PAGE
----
More recently, the U.S. Federal Bureau of Investigation has employed a program titled "Computer and Internet Protocol Address Verifier"  to infect and monitor suspects' computers.  The method of distribution is unclear, as is whether it contains keyloggers, screen capture tools, or code to activate the user's webcam.

If there's one comfort, such government trojans are oft sloppily coded (or at least the German one was, according to the CCC) and are removable/blockable using anti-malware software.

Sources: BBC News, Spiegel, MSNBC



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This article is over a month old, voting and posting comments is disabled

Gestapo...
By MrBlastman on 10/12/2011 2:05:50 PM , Rating: 2
You'd think the Germans would have learned after all these years. I think it is sick that they still allow the blood of Hitler to taint their nation.




RE: Gestapo...
By Sazabi19 on 10/12/2011 2:06:46 PM , Rating: 2
I like how you used the words "Hitler" and "taint" in the same sentence :P


RE: Gestapo...
By ClownPuncher on 10/12/2011 3:13:53 PM , Rating: 2
Maybe it's the East Germans with their Stalin taint? Same shit, different flag.


RE: Gestapo...
By Reclaimer77 on 10/12/2011 4:15:51 PM , Rating: 1
Am I the only one who saw the word "Germany" in the title and thought to themselves "big surprise there..."?

Come on fellow bigots! Who's with me?


RE: Gestapo...
By ClownPuncher on 10/12/2011 4:31:59 PM , Rating: 2
Well, you guys got Mussolini.


But of Course...
By mmatis on 10/12/2011 5:24:21 PM , Rating: 2
they clearly haven't shared this with US "Law Enforcement"...




RE: But of Course...
By JKflipflop98 on 10/13/2011 6:19:16 AM , Rating: 2
The US versions work much better. You haven't read any stories about those yet, have you?


By quiksilvr on 10/12/2011 1:54:08 PM , Rating: 2
Because at least the government that's raping them is using protection.




Good and Bad?
By Sazabi19 on 10/12/11, Rating: -1
RE: Good and Bad?
By MrBlastman on 10/12/2011 2:14:48 PM , Rating: 4
This is precisely the problem:

quote:
As long as it stays within the hands of a few security specialists and not the general public I'm ok with it.


How can you trust that it will? How can you trust what they might do with it? How can you trust that they won't save it for later when it becomes opportunistic to use it?

They have no business in your business without a warrant, period. Never back down on your freedoms.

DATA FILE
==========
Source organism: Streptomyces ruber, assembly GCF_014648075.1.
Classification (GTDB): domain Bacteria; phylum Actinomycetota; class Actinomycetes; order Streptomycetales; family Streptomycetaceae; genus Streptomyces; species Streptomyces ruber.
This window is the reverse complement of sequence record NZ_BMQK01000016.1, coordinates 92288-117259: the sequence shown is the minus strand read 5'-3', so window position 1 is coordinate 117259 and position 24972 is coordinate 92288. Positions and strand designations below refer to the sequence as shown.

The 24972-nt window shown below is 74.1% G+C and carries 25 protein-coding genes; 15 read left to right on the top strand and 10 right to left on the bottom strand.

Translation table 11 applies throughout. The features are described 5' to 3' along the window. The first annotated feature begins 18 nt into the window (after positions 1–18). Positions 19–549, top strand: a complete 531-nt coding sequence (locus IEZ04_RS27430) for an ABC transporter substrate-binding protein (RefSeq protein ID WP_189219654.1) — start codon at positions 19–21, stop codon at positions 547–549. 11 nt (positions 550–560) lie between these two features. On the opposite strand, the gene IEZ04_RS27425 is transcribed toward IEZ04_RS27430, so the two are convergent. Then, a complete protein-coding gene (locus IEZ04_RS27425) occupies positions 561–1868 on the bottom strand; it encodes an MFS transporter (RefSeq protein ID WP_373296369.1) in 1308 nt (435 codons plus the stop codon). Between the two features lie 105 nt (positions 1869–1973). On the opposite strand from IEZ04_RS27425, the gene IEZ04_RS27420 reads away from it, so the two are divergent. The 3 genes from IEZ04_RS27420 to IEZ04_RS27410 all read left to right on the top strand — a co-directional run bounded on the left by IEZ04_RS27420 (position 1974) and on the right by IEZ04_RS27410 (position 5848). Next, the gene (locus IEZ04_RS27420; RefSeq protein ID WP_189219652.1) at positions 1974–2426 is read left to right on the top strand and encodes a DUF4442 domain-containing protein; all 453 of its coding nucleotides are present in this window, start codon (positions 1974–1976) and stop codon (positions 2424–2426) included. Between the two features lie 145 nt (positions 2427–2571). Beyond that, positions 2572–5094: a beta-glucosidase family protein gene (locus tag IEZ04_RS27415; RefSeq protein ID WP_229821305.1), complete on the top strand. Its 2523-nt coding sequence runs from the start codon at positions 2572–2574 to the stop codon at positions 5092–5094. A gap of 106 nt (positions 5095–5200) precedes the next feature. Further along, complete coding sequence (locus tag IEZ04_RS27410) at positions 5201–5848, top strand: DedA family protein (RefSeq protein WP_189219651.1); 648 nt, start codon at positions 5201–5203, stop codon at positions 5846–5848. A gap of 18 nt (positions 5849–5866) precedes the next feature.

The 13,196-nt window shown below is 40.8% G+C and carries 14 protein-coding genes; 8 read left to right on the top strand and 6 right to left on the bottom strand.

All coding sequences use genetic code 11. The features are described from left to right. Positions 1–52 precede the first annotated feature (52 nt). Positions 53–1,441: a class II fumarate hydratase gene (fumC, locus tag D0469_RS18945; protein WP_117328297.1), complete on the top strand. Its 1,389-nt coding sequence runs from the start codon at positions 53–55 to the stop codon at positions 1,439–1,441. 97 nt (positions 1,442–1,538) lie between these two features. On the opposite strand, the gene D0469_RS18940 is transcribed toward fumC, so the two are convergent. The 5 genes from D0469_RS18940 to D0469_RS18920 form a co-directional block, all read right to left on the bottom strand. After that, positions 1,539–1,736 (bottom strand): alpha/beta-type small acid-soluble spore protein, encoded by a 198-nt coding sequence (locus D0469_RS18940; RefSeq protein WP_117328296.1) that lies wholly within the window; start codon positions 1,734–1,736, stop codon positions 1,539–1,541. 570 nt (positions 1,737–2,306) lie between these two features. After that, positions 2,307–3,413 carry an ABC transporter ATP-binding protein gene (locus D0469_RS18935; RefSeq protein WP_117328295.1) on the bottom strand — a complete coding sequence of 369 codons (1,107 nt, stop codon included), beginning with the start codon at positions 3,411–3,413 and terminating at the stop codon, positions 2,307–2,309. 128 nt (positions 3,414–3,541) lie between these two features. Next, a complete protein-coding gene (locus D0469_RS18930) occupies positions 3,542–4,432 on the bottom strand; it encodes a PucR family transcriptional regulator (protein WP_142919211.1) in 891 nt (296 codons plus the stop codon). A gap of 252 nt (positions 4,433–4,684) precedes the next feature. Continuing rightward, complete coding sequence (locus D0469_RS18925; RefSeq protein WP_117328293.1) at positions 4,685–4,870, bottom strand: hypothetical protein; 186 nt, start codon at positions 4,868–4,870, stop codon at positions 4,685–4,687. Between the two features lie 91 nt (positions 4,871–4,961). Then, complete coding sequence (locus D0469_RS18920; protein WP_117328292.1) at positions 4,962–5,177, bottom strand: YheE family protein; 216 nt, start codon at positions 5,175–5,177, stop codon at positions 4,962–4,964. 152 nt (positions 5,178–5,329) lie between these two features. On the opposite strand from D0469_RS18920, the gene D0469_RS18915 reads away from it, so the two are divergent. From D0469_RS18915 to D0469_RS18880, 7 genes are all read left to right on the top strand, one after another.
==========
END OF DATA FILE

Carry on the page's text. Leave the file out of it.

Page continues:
RE: Good and Bad?
By BugblatterIII on 10/12/2011 2:34:13 PM , Rating: 4
Wow. Ok, you have every right to that opinion.

My opinion is the opposite; we've seen countless times that measures designed to fight terrorism etc. are used by police etc. against members of the public just because they can.

Only the other day there was a story on here about a UK policeman threatening to confiscate someone's camera under the prevention of terrorism act because he'd taken a photo of his daughter in a shopping centre. That's a minor example that I cite because it's recent.

We cannot trust the authorities to self-regulate.

I also absolutely do not want my privacy able to be routinely compromised. That already happens but we should fight every attempt to make it worse.


RE: Good and Bad?
By geddarkstorm on 10/12/2011 3:43:55 PM , Rating: 3
"as long as you aren't doing anything wrong you don't have much to worry about"

But who defines what is "wrong"? And what happens when something that is normal, right, and part of your life identity is suddenly listed as "wrong" by the government, like speaking out against its policies on message boards?

This is why freedom and personal responsibility was such a huge thing for America at its founding. The country was designed to prevent us from falling into the mentality you expressed. Because what is "right" now, could be made "wrong" later, for the shackling of the freedom of all. Ala the kings and monarchs of Great Britain back in the day.


RE: Good and Bad?
By Reclaimer77 on 10/12/2011 4:19:25 PM , Rating: 2
Yup. The only country in the history of the planet to guarantee the 'pursuit of happiness' in writing.

Unfortunately historically freedom and liberty are NOT the natural state of man.


"We don't know how to make a $500 computer that's not a piece of junk." -- Apple CEO Steve Jobs